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What effect did the atomic bomb attack on Nagasaki have on Japanese Christianity?

What effect did the atomic bomb attack on Nagasaki have on Japanese Christianity?

Mari Shibata, an independent journalist in Japan, writes about the bombing of Urakami Cathedral and 84 year old parishioner, Shigemi Fukahori , who survived the atomic bomb because he’d taken the day off from Christian summer school to work at a factory.

The bombing largely killed non-combatants, and decimated the Christian community in Nagasaki; the Cathedral was the target for the attack, which killed more than 75% of the Christians in Nagasaki, through both primary and secondary effects of the bombs.

From the article:

A few years after the attack, Fukahori left for Tokyo to pursue his studies in theology at university. It was only upon his return after completing his studies that he had learnt of the weapon and saw first hand how it had affected his community; Christians who were regular attendees of the Urakami Cathedral and lived in the area.

“As the men were away fighting when the attack happened, it was the women and children who lived in these who suffered most in the years to come,” he recalls. “Many of the women I know had developed Keloid scars as a result of the radiation from the bomb. Most of these women are now dead; when they were alive, they would not come out of the house as they felt judged for their appearance. Many also chose to remain single, as they were also afraid they would give birth to disabled children.”

Writing for independent news outlet Consortium News, a retired physician, Gary G. Kohls, explores the contradictions of the attack; he notes that the bomber crew was composed entirely of Christians, and that they specifically were aiming for the Cathedral, because it was clearly visible from the air. His long-form piece explores the history of Christianity in Japan, the details of the attack, and the aftermath for Japanese Christianity.



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Leslie Marshall

Less than 1% of Japanese people are Christian. I imagine the number hasn’t changed since before WWII. Japanese people (an extremely homogeneous people group) worship nature & their ancestors. They have deep seated fears of upsetting family hierarchy , being shunned by family members, and not being revered in Old Age, or worshipped in death. They also fear becoming an evil spirit that will haunt their living relatives.

The Savior, asks them to surrender something….”Do not think I came to bring peace upon the earth. I did not come to bring peace, but a sword. For I came to set a man against his father, and a daughter against her mother, and a daughter-in-law against her mother-in-law, and a man’s enemies will be members of his own household.” — MT10.35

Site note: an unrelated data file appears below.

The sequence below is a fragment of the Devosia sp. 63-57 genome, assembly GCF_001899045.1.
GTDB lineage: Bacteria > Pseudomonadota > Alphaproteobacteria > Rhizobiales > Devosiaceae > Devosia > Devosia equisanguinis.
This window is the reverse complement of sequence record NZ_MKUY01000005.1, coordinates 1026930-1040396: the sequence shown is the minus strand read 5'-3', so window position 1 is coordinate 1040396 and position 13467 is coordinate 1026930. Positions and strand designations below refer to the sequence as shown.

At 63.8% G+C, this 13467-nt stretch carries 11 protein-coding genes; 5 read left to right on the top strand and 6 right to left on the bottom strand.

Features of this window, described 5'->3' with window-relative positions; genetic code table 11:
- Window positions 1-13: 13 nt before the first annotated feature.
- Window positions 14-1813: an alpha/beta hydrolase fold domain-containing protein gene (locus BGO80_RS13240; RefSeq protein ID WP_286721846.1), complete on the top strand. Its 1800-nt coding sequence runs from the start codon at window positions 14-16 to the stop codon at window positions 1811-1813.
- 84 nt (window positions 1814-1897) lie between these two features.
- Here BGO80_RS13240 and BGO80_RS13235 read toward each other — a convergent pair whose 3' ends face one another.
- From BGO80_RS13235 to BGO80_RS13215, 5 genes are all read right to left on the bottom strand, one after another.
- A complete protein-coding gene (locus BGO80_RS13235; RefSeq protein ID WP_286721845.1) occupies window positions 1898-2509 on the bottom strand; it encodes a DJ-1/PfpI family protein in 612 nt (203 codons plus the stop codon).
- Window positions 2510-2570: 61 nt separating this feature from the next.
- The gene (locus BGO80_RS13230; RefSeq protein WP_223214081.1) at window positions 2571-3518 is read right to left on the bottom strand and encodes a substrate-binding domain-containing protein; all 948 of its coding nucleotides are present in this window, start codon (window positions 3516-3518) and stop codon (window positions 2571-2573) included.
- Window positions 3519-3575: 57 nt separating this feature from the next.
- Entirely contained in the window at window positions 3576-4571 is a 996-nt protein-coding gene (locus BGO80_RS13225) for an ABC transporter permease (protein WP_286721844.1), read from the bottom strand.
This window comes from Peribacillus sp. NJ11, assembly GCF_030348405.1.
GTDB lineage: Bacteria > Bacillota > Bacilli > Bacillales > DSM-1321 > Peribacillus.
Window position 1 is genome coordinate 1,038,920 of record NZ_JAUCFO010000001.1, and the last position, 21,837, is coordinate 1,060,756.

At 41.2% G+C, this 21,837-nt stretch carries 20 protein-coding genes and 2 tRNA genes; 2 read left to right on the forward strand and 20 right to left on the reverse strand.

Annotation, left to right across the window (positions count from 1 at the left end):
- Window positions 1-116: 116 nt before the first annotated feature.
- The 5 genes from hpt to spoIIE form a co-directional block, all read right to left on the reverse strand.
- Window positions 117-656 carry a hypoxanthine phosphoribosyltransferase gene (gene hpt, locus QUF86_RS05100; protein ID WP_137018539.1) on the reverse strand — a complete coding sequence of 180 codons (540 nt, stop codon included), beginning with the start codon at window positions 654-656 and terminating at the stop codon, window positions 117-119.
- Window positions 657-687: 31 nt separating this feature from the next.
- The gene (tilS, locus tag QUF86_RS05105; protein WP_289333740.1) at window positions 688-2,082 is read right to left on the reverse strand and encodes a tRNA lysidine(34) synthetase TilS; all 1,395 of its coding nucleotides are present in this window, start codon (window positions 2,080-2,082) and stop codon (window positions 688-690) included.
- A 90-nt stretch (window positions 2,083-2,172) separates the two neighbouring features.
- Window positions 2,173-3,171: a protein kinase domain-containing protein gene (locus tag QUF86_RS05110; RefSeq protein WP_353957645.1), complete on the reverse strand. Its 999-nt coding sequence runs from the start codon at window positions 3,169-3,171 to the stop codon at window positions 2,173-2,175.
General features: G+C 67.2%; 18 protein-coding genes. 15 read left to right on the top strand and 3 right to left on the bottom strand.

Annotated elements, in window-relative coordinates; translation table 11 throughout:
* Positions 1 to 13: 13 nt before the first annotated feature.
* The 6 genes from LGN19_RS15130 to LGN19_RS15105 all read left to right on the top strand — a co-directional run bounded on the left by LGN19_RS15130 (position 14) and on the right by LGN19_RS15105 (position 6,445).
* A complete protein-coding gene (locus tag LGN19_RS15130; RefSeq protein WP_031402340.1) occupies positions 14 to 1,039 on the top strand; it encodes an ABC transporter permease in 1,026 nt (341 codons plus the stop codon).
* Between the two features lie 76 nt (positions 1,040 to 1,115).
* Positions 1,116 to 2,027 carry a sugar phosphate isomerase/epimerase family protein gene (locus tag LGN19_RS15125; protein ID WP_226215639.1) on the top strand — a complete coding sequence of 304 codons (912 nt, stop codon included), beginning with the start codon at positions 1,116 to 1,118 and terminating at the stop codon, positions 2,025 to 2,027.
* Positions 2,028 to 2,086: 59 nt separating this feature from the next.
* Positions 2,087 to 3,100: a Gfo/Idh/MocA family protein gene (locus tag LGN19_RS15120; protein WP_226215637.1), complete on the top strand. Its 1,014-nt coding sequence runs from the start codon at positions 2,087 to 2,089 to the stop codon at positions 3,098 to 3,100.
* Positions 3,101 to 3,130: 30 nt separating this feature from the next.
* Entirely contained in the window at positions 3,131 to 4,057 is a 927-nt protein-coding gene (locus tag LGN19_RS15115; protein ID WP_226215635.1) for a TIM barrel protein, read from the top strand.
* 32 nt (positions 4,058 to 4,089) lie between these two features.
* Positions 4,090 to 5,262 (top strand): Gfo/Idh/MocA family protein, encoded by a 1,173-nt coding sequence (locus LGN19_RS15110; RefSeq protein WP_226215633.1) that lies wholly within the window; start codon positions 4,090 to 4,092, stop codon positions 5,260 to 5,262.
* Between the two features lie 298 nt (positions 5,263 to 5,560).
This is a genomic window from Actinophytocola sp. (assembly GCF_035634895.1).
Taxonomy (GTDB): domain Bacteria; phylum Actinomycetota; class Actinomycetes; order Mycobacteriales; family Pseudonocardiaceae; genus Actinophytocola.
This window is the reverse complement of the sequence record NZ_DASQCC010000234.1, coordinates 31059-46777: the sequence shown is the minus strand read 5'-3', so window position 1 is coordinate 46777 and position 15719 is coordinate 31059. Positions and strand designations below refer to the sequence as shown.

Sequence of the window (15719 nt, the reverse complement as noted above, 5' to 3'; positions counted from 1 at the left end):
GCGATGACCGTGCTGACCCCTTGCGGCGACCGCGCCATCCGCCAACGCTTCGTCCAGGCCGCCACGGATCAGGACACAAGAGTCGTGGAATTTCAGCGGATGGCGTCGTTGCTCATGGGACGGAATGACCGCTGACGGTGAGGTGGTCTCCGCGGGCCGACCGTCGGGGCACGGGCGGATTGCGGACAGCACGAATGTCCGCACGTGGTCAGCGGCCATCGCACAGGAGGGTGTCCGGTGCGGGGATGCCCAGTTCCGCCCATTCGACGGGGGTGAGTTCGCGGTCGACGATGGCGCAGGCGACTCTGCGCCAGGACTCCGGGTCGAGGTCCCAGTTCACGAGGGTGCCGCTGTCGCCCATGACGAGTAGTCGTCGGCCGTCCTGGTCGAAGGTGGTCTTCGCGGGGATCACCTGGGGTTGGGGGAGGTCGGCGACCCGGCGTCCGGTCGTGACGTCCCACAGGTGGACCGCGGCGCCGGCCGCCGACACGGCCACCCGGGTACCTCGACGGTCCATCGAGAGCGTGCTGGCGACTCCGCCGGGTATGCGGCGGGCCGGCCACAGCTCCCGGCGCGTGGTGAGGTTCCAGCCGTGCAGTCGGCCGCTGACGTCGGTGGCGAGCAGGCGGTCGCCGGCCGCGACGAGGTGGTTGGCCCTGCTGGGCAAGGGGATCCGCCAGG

“I tried so hard to perform and keep up, but failed. I was so ashamed of my depression. I was told, ‘Only you can save yourself!’. But I knew I could not save myself. When I accepted Christ, he delivered me from hopelessness. Now, He has made me a hope-giver.” –Miho B. (Tokyo Life Church, Ikebukuro, Japan)

Rod Gillis

Canada made a major contribution to allied atomic bomb development by supplying both uranium and heavy water. Canadian government cabinet minister C.D. Howe was the minister responsible for munitions material. How fitting that a right wing think tank now carries his name . The wholesale use of conventional and then atomic weapons by allied governments against civilian populations in enemy combatant countries in WWII is disturbing. Indeed, Bishop George Bell of Chichester opposed Churchill on the saturation bombing of civilians in Germany. Fast forward to American and Canadian bombing in Syria and one sees that not much has changed.

Philip B. Spivey

After the Native American genocide and African slavery, the atomic bomb attacks on Japan are two sins of the 20th century our nation can never redeem—non-combatant, brown women and children.

There is precious little space in the human heart for forgiving these sins, but repentance would certainly be in order; sad, that our nation has never sought repentance for any of them.

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